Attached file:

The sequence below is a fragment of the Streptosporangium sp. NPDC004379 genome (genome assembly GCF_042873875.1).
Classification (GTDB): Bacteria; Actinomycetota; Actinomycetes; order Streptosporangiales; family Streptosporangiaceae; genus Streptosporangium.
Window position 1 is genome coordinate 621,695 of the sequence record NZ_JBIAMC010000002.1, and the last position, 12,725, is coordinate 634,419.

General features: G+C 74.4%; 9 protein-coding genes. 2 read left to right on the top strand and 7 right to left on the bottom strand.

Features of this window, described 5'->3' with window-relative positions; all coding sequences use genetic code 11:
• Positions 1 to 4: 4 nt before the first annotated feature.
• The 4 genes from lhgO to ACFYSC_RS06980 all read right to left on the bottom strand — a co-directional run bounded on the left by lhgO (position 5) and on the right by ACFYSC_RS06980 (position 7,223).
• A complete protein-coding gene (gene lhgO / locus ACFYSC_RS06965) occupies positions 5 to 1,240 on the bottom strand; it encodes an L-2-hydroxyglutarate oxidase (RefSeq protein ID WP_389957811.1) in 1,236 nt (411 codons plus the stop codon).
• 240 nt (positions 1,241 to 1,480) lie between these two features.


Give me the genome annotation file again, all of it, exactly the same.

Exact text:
The sequence below is a fragment of the Streptosporangium sp. NPDC004379 genome (genome assembly GCF_042873875.1).
Classification (GTDB): Bacteria; Actinomycetota; Actinomycetes; order Streptosporangiales; family Streptosporangiaceae; genus Streptosporangium.
Window position 1 is genome coordinate 621,695 of the sequence record NZ_JBIAMC010000002.1, and the last position, 12,725, is coordinate 634,419.

General features: G+C 74.4%; 9 protein-coding genes. 2 read left to right on the top strand and 7 right to left on the bottom strand.

Features of this window, described 5'->3' with window-relative positions; all coding sequences use genetic code 11:
• Positions 1 to 4: 4 nt before the first annotated feature.
• The 4 genes from lhgO to ACFYSC_RS06980 all read right to left on the bottom strand — a co-directional run bounded on the left by lhgO (position 5) and on the right by ACFYSC_RS06980 (position 7,223).
• A complete protein-coding gene (gene lhgO / locus ACFYSC_RS06965) occupies positions 5 to 1,240 on the bottom strand; it encodes an L-2-hydroxyglutarate oxidase (RefSeq protein ID WP_389957811.1) in 1,236 nt (411 codons plus the stop codon).
• 240 nt (positions 1,241 to 1,480) lie between these two features.